'Food for Thought' for Readers of Apuleius' The Golden Ass
Taking its cue from Charles Martindale’s concept of ‘chain of receptions’ (Martindale 1993), this essay traces various ‘chains’ of influential readings of Apuleius’ The Golden Ass, from the reception of this novel in the early Renaissance up to the present day. The rigid allegorical readings of Apuleius’ novel represented by for instance Fulgentius, and more importantly by Beroaldo, which had been the first links in a sustainable chain of receptions, have in the course of time been replaced by other, equally influential chains of receptions in modern times. These new chains of receptions have each offered new approaches to the perennial problems that confront the reader of Apuleius’ novel, and opened up ever more layers of interpretation. In this essay it is argued that ‘allegory’ should not be dismissed completely: A softer form of allegory, allegory as a function of reading, that is to say, keeping an open eye for ‘allegorical moments’ in The Golden Ass, on the one hand may enrich our interpretation of this text, and on the other hand does justice to the cultural and spiritual context of the era in which it was written. In an Appendix two different sets of woodcuts, both from around 1500, are shown to represent two different approaches to The Golden Ass already in early modern times.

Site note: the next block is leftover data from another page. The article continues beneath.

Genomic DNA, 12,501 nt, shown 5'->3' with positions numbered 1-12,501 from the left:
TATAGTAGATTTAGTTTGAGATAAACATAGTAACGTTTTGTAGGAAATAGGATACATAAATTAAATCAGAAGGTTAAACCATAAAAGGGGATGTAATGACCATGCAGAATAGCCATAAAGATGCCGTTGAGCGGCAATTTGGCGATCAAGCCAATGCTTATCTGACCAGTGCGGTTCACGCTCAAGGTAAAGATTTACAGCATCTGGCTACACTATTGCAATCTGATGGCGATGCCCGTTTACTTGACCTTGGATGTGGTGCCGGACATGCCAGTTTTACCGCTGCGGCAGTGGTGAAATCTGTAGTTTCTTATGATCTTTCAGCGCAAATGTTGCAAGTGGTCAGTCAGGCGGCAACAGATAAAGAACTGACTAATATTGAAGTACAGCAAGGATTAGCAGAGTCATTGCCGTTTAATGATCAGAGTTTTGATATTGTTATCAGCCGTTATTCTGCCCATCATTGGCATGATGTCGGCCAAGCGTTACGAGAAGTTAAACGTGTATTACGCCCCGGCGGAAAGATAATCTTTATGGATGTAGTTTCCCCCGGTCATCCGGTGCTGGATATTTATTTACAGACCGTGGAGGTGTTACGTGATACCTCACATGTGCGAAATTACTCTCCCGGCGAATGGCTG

Maaike Zimmerman is (retired) senior lecturer of Latin Language and Literature at the Classics Department of the University of Groningen (Netherlands). She has been the leading editor of Ancient Narrative from its foundation in 2000 up to early 2009. At present, she is preparing a text edition of Apuleius’ Metamorphoses for the Oxford Classical Texts series. She has been the leader of the ‘Groningen Commentaries on Apuleius’ (GCA) research group that since 1977 has published a series of commentaries on individual books of Apuleius’ Metamorphoses. Her own publications include: M. Zimmerman, Apuleius Madaurensis, Metamorphoses: Book X. Text, Introduction and Commentary, Groningen: Egbert Forsten, 2000.